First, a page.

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High efficiency ASHP, underfloor heating and solar PV

Gary and Sheel approached Ground Sun to find a sustainable solution for the refurbishment of their 1930’s house.  They were completely open to new ideas and to using technology to create in their words ‘sustainable comfort’ – where technology allows the words sustainable and luxury to exist in the same sentence.

‘We wanted to do the right thing once; to design and build a house that considered our needs for the next 30 years. It would be as sustainable as possible, partly to keep the running costs down as we choose to work less; but we also wanted to create a space that would be extremely comfortable and engender wellbeing to help us live happily for longer. We wanted to do our part towards sustaining but also advancing a better world where our son can grow up safely.’

As a result, they have created a beautiful, comfortable, smart and sustainable home.

They spent a long time researching what was possible, they were deliberately interested in being early adopters of new approaches.

“It was surprisingly hard to persuade architects, engineers and builders to do something that exceeded standard building regulations and standard practices.  In fact, it was a 2 year battle. They sometimes thought we were a bit crazy!”

Gary and Sheel recognised that making a house sustainable wasn’t just about installing efficient hot water and heating, it required thinking about every part of the building’s fabric and every part of its consumption. That included understanding how energy was generated and consumed, and the detail of heat conduction, convection, radiation and retention.  Insulation was as important as heating, and the direction of the sun was as important as the LED lights.

Ground Sun installed the following:

  • Air Source Heat Pump.  Gary and Sheel originally wanted ground source but the garden space and access made this unfeasible.    Instead Ground Sun installed a highly efficient Ochsner GMLW 14 plus air source system for heating and hot water. This heat pump has similar efficiencies to a ground source. The condenser runs silently in the garden and the pump sits in a plant room by the utility room. A huge 800 litre water tank is heated by the pump, and acts as a “battery” for the electricity generated during the day from the PV on the roof, to heat the water for washing and underfloor heating. “We even avoided needing a tumble dryer, by having a drying area by the warm plant room.  Most clothes dry in a few hours.”
  • Underfloor heating – care was taken to use thermally efficient screed and ensure that floor finishes were bonded to the screed for better conduction. The idea was to warm the entire fabric of the house, not just the air, at a sustainably low temperature (the water runs through pipes at about 35°C) so that it’s always pleasantly warm and, as Gary puts it “so that you feel warm in your bones!” The temperature can be controlled in each room.
  • Solar panels – because they were having to replace the roof, Ground Sun recommended “in-line” panels that replace the roof tiles, use up more of the roof space and are aesthetically pleasing.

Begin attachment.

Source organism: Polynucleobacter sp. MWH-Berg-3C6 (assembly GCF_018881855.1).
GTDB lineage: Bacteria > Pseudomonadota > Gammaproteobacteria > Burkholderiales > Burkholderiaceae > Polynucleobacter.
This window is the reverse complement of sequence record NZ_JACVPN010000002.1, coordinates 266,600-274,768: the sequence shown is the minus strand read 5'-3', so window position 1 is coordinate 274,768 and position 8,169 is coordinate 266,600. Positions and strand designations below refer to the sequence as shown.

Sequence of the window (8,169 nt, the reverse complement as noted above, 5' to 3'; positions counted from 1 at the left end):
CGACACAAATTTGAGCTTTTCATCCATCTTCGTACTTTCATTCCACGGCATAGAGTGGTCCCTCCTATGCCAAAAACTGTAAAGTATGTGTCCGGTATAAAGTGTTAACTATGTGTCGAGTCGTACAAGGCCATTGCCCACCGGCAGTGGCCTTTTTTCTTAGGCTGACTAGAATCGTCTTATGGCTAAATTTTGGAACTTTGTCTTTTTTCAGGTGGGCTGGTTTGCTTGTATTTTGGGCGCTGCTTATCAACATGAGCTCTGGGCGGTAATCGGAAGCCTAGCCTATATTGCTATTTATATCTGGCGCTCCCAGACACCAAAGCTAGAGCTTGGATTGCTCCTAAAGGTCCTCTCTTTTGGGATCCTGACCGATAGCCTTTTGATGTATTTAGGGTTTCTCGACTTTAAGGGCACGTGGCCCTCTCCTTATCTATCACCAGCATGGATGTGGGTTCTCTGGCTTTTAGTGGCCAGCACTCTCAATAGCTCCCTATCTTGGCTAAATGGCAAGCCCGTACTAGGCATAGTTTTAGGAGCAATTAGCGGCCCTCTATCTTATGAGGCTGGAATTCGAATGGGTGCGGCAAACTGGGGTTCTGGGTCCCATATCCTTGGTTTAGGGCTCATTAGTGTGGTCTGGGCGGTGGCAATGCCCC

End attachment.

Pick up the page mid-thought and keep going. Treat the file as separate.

“Ground Sun’s contribution was much more than the heating.  To be honest, they were the only people who really understood our obsession with the detail to create an efficient and highly comfortable house. Brian was a great source of information and inspiration,” says Gary.

Other initiatives Gary and Sheel incorporated:

  • Insulation exceeded building regulations for refurbishment.  Internal insulation was applied, rather than hit-and-miss cavity filling.  Windows are triple glazing everywhere, except the sliding doors which have a 23mm argon filled gap.
  • Rain water – a 650 litre tank captures the rain water off the roof, for watering the garden and hosing outside. A good saving against imminent water meters, but also much better for the plants and the environment.
  • Electric car charge point – Gary and Sheel’s new electric car is due for delivery in a few weeks, but they designed-in the car charging point 2 years ago.  The car’s app allows the charging time to align with solar generation.
  • Smart home technology – it’s easy to do simple things, like timing the washing machine and dishwasher to come on when the solar is at its highest generation, but using sensors and weather triggers can improve this even further.  Most of the services can be controlled remotely, including the heating system. They also have other smart features for security, they can answer the door from anywhere in the world and let delivery companies into the garage.
  • Electric only – the design meant that gas was not needed, saving standing charges and preparing for the phasing out of gas over the coming years.
  • Low energy lighting and appliances – care was taken to use at least A++ appliances throughout and all lighting is LED.

Sustainable doesn’t mean it can’t be beautiful.

“We made a conscious effort to keep the 1930s features,” says Sheel. “From the road the house looks the same as it was – even the new windows have the original lead pattern, and the original stained glass is retained, but it is all triple glazed. We have used sustainable natural materials as much as possible. And the back of the house is designed to bring the view and the garden into the house.”

The couple saw a sign recently that resonated with them. It said: We need to redefine wealth.  It isn’t defined by your bank balance; wealth is about your wellbeing. A life well lived.

“It may have cost us more to get this right now. But we believe we have created a high level of comfort that we can now sustain for the rest of our lives.”

The house Energy Performance Certification has moved from an E to a B and whilst Gary and Sheel have yet to live in the house through a winter… the signs are looking good…

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